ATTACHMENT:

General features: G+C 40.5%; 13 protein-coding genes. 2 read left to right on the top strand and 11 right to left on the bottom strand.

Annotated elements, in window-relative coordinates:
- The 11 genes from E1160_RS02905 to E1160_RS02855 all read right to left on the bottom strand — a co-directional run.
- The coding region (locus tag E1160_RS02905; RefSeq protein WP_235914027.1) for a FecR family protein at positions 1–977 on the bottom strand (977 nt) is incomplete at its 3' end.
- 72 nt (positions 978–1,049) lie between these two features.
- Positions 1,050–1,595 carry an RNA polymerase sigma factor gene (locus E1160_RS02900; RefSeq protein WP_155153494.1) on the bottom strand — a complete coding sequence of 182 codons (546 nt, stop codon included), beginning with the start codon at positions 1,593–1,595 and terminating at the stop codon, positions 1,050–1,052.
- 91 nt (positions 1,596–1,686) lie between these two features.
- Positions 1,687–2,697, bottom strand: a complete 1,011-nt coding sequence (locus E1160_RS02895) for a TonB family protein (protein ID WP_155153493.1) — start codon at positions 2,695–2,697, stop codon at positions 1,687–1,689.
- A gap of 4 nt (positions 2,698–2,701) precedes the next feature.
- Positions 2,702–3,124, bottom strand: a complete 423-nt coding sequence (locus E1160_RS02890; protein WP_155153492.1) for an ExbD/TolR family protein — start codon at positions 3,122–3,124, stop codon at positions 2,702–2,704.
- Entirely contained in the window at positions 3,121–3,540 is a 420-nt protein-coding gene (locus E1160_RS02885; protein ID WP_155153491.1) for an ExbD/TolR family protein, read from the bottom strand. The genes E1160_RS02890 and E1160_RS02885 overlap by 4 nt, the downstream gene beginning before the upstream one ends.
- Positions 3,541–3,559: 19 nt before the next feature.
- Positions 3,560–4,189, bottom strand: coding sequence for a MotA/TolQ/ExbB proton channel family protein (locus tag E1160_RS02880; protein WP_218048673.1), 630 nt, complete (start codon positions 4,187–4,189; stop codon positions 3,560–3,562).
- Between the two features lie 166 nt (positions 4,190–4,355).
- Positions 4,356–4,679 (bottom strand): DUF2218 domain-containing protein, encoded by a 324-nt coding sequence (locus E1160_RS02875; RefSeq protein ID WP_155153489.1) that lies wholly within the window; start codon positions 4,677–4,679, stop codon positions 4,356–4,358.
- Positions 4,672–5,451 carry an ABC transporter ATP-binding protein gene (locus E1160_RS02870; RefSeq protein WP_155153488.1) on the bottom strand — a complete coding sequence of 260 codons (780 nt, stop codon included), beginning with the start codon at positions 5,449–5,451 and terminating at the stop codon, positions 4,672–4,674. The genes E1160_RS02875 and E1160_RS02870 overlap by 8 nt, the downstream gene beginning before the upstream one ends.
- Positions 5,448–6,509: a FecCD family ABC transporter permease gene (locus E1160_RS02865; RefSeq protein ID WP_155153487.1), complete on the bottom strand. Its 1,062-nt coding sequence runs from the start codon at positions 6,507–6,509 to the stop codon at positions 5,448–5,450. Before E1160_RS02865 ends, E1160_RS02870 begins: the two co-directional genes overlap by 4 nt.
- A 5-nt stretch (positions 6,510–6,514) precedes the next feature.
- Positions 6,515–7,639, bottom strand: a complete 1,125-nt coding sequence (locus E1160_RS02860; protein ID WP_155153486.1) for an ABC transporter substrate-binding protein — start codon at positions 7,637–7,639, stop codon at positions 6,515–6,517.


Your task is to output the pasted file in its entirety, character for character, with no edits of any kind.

General features: G+C 40.5%; 13 protein-coding genes. 2 read left to right on the top strand and 11 right to left on the bottom strand.

Annotated elements, in window-relative coordinates:
- The 11 genes from E1160_RS02905 to E1160_RS02855 all read right to left on the bottom strand — a co-directional run.
- The coding region (locus tag E1160_RS02905; RefSeq protein WP_235914027.1) for a FecR family protein at positions 1–977 on the bottom strand (977 nt) is incomplete at its 3' end.
- 72 nt (positions 978–1,049) lie between these two features.
- Positions 1,050–1,595 carry an RNA polymerase sigma factor gene (locus E1160_RS02900; RefSeq protein WP_155153494.1) on the bottom strand — a complete coding sequence of 182 codons (546 nt, stop codon included), beginning with the start codon at positions 1,593–1,595 and terminating at the stop codon, positions 1,050–1,052.
- 91 nt (positions 1,596–1,686) lie between these two features.
- Positions 1,687–2,697, bottom strand: a complete 1,011-nt coding sequence (locus E1160_RS02895) for a TonB family protein (protein ID WP_155153493.1) — start codon at positions 2,695–2,697, stop codon at positions 1,687–1,689.
- A gap of 4 nt (positions 2,698–2,701) precedes the next feature.
- Positions 2,702–3,124, bottom strand: a complete 423-nt coding sequence (locus E1160_RS02890; protein WP_155153492.1) for an ExbD/TolR family protein — start codon at positions 3,122–3,124, stop codon at positions 2,702–2,704.
- Entirely contained in the window at positions 3,121–3,540 is a 420-nt protein-coding gene (locus E1160_RS02885; protein ID WP_155153491.1) for an ExbD/TolR family protein, read from the bottom strand. The genes E1160_RS02890 and E1160_RS02885 overlap by 4 nt, the downstream gene beginning before the upstream one ends.
- Positions 3,541–3,559: 19 nt before the next feature.
- Positions 3,560–4,189, bottom strand: coding sequence for a MotA/TolQ/ExbB proton channel family protein (locus tag E1160_RS02880; protein WP_218048673.1), 630 nt, complete (start codon positions 4,187–4,189; stop codon positions 3,560–3,562).
- Between the two features lie 166 nt (positions 4,190–4,355).
- Positions 4,356–4,679 (bottom strand): DUF2218 domain-containing protein, encoded by a 324-nt coding sequence (locus E1160_RS02875; RefSeq protein ID WP_155153489.1) that lies wholly within the window; start codon positions 4,677–4,679, stop codon positions 4,356–4,358.
- Positions 4,672–5,451 carry an ABC transporter ATP-binding protein gene (locus E1160_RS02870; RefSeq protein WP_155153488.1) on the bottom strand — a complete coding sequence of 260 codons (780 nt, stop codon included), beginning with the start codon at positions 5,449–5,451 and terminating at the stop codon, positions 4,672–4,674. The genes E1160_RS02875 and E1160_RS02870 overlap by 8 nt, the downstream gene beginning before the upstream one ends.
- Positions 5,448–6,509: a FecCD family ABC transporter permease gene (locus E1160_RS02865; RefSeq protein ID WP_155153487.1), complete on the bottom strand. Its 1,062-nt coding sequence runs from the start codon at positions 6,507–6,509 to the stop codon at positions 5,448–5,450. Before E1160_RS02865 ends, E1160_RS02870 begins: the two co-directional genes overlap by 4 nt.
- A 5-nt stretch (positions 6,510–6,514) precedes the next feature.
- Positions 6,515–7,639, bottom strand: a complete 1,125-nt coding sequence (locus E1160_RS02860; protein ID WP_155153486.1) for an ABC transporter substrate-binding protein — start codon at positions 7,637–7,639, stop codon at positions 6,515–6,517.